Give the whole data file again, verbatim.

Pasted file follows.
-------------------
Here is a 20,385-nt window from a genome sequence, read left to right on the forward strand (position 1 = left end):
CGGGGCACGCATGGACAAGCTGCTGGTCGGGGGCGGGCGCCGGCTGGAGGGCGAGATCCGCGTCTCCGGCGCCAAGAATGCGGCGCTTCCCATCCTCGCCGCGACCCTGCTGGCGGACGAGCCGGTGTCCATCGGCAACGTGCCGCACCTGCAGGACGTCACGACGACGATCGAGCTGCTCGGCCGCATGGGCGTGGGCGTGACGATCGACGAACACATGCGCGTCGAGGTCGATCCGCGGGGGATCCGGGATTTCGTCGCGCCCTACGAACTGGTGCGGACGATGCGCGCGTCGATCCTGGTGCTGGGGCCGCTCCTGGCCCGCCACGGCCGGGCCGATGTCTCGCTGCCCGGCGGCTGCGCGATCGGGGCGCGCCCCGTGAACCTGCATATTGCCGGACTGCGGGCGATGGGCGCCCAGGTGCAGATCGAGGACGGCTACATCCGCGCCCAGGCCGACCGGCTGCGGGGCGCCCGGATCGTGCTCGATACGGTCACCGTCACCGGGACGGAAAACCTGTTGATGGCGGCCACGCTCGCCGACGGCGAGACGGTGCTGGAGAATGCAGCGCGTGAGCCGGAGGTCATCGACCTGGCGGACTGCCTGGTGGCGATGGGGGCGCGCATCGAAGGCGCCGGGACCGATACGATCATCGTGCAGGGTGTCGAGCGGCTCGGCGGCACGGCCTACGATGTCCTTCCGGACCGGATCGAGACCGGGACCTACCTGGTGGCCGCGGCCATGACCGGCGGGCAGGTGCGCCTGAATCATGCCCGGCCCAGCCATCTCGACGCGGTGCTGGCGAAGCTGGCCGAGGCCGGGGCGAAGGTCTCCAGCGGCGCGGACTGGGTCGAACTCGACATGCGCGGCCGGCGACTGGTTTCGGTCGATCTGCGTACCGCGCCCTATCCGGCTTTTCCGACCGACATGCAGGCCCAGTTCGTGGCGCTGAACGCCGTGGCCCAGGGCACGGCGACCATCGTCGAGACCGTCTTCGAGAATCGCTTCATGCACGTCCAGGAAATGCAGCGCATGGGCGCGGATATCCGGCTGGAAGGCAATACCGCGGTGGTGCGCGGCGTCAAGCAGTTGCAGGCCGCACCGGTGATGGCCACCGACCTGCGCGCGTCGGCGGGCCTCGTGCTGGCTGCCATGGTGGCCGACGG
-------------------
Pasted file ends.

Here is a 20,385-nt window from a genome sequence, read left to right on the forward strand (position 1 = left end):
CGGGGCACGCATGGACAAGCTGCTGGTCGGGGGCGGGCGCCGGCTGGAGGGCGAGATCCGCGTCTCCGGCGCCAAGAATGCGGCGCTTCCCATCCTCGCCGCGACCCTGCTGGCGGACGAGCCGGTGTCCATCGGCAACGTGCCGCACCTGCAGGACGTCACGACGACGATCGAGCTGCTCGGCCGCATGGGCGTGGGCGTGACGATCGACGAACACATGCGCGTCGAGGTCGATCCGCGGGGGATCCGGGATTTCGTCGCGCCCTACGAACTGGTGCGGACGATGCGCGCGTCGATCCTGGTGCTGGGGCCGCTCCTGGCCCGCCACGGCCGGGCCGATGTCTCGCTGCCCGGCGGCTGCGCGATCGGGGCGCGCCCCGTGAACCTGCATATTGCCGGACTGCGGGCGATGGGCGCCCAGGTGCAGATCGAGGACGGCTACATCCGCGCCCAGGCCGACCGGCTGCGGGGCGCCCGGATCGTGCTCGATACGGTCACCGTCACCGGGACGGAAAACCTGTTGATGGCGGCCACGCTCGCCGACGGCGAGACGGTGCTGGAGAATGCAGCGCGTGAGCCGGAGGTCATCGACCTGGCGGACTGCCTGGTGGCGATGGGGGCGCGCATCGAAGGCGCCGGGACCGATACGATCATCGTGCAGGGTGTCGAGCGGCTCGGCGGCACGGCCTACGATGTCCTTCCGGACCGGATCGAGACCGGGACCTACCTGGTGGCCGCGGCCATGACCGGCGGGCAGGTGCGCCTGAATCATGCCCGGCCCAGCCATCTCGACGCGGTGCTGGCGAAGCTGGCCGAGGCCGGGGCGAAGGTCTCCAGCGGCGCGGACTGGGTCGAACTCGACATGCGCGGCCGGCGACTGGTTTCGGTCGATCTGCGTACCGCGCCCTATCCGGCTTTTCCGACCGACATGCAGGCCCAGTTCGTGGCGCTGAACGCCGTGGCCCAGGGCACGGCGACCATCGTCGAGACCGTCTTCGAGAATCGCTTCATGCACGTCCAGGAAATGCAGCGCATGGGCGCGGATATCCGGCTGGAAGGCAATACCGCGGTGGTGCGCGGCGTCAAGCAGTTGCAGGCCGCACCGGTGATGGCCACCGACCTGCGCGCGTCGGCGGGCCTCGTGCTGGCTGCCATGGTGGCCGACGG